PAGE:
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COMPARISON OF CONCESSIONS TO DEVELOPING COUNTRIES UNDER THE EXISTING BERNE CONVENTIONS, THE STOCKHOLM PROTOCOL AND THE PARIS REVISION*

ANNEX A

CHART 1.--TRANSLATION RIGHTS {"The following tabular summary of the "Paris Revision” relates to the Paris Revision of the Berne Convention. Substantial

differences between this Revision and the Paris Revision of the Universal Copyright Convention are indicated by asterisks and explained by "Notes" appearing at the conclusion of the tables. Where no note is indicated, the summary of the Paris Revision serves as a summary of the concessions made to developing countries in the Universal Copyright Convention)

Existing Berne Conventions (Rome, 1928 and Brussels,

1948)

Stockholm protocol (1967)

Berne Paris Revision (1971)

NO CONCESSIONS Despite Convention recog- A developing country may reserve the Same as Stockholm Protocol with respect nition of exclusive translation right to allow translation of Works without to translation into languages "in general rights, any country may re- authorization or compensation if, after ten use" in the developing country. JAppendix, serve the right to allow trans. years from first publication of the original Arts. V(1/a), 16Xb); Text, Art. 30(2). lation of Works into its na- Work, an authorized translation has not (See note 1.) tional languages without been published in a Union country in the authorization or compensa- language for which protection is claimed. tion it, after ten years from Developed countries may not retaliate first publication of the origi, against Works emanating from a developing nal Work, an authorized country making this reservation. (Protocol, translation into such language Art. 1(b)(i). (A developed country making has not been published in a such a reservation under Stockholm is subUnion country. Other Con- ject to retaliation (Text, Art. 30(2)(b)].) vention countries may not retaliate against Works emanating from a country making this reservation. (Art. 25(3).]

In addition to allowing free translation As an alternative to allowing free translaNO COMPULSORY ten years after first publication, a develop- tion ten years after first publication, a LICENSE

ing country may subject the right of transla- developing country may subject the right of tion to compulsory licensing. (Protocol, Art. translation to compulsory licensing Appen1(b)(i)(ii).)

dix, Art. 11, V(1)(c), V(2), 1(1)].** (See

note 1.) The system of compulsory licensing al- The system of compulsory licensing allows lows the "competent authority" (not de- the "competent authority" (not defined) to fined) of a developing country to authorize authorize the translation of Works, and the the translation of Works, and the publica publication of the translation in printed or tion of the translation, without the authority analagous forms of reproduction, without the of the owner of translation rights, on certain authority of the owner of translation rights, terms and conditions. (Protocol, Art. 1(b) on certain terms and conditions. Appendix, (ii).)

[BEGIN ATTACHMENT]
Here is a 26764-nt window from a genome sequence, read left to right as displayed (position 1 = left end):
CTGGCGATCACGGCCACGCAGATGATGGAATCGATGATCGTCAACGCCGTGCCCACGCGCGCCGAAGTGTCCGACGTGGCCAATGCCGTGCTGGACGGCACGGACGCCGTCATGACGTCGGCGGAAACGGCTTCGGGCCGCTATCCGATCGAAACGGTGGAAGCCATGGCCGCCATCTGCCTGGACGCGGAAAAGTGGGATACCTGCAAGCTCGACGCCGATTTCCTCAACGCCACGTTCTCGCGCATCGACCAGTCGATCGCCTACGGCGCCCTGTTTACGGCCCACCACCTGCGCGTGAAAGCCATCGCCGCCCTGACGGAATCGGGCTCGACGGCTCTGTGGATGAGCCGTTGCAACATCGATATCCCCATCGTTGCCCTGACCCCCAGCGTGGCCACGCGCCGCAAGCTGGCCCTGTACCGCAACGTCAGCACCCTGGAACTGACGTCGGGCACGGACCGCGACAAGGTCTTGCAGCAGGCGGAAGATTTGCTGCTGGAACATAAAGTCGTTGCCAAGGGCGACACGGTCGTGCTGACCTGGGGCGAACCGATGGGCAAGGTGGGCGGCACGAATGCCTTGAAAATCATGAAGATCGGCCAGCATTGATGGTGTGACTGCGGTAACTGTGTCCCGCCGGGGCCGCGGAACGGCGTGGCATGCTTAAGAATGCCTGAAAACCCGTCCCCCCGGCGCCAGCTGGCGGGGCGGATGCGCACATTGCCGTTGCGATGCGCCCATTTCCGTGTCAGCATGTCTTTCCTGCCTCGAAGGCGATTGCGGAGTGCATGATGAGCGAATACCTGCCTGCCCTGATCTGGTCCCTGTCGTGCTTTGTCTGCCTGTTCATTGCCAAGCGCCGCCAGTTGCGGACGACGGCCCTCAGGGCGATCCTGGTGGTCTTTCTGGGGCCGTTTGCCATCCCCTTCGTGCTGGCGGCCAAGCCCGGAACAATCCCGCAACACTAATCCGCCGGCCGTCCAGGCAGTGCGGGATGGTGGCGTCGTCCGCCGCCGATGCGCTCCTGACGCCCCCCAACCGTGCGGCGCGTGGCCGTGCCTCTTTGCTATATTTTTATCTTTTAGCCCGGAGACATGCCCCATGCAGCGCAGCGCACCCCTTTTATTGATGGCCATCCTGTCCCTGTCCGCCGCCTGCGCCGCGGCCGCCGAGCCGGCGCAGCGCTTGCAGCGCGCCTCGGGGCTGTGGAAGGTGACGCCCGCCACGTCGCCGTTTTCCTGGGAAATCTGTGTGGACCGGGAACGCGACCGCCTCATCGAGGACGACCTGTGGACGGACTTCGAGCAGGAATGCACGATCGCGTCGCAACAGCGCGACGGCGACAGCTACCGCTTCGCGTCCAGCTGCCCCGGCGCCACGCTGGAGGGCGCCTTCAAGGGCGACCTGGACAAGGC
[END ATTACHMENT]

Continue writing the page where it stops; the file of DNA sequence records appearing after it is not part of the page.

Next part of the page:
Art. 11(1), 11(2)(A)). In the case of certain audio-visual Works, the license extends to publication of the translation in audio

visual form. (Appendix Art. Ill(7)(O).) All books, audio-visual Works, and other All Works published in printed or Works are subject to compulsory trans- analagous forms of reproudction" are lation license. [Protocol Art.1(b); Text, subject to compulsory translation licensing. Art. 11.) No special provision is made con- (Appendix, Art. 11(1)). cerning application of the compulsory The textual portions of audio-visual license to the textual portions of audio- Works which were prepared and published visual Works,

for the sole purpose of being used in connection with systematic instructional activities" are subject to a compulsory translation license. (Appendix, Art. 11(9Xc), 111(7)(b).) (The rules governing translation of the textual portions of audio-visual Works differ from those governing printed Works. In the former case, the rules follow those pertaining to the compulsory reproduction

license under the Paris Revision.) A compulsory translation license may be Printed Works: A compulsory license for granted without restriction as to purpose. translation of printed Works may be granted

only for the purpose of "teaching, scholarship or research." (Appendix, Art. 11(5).)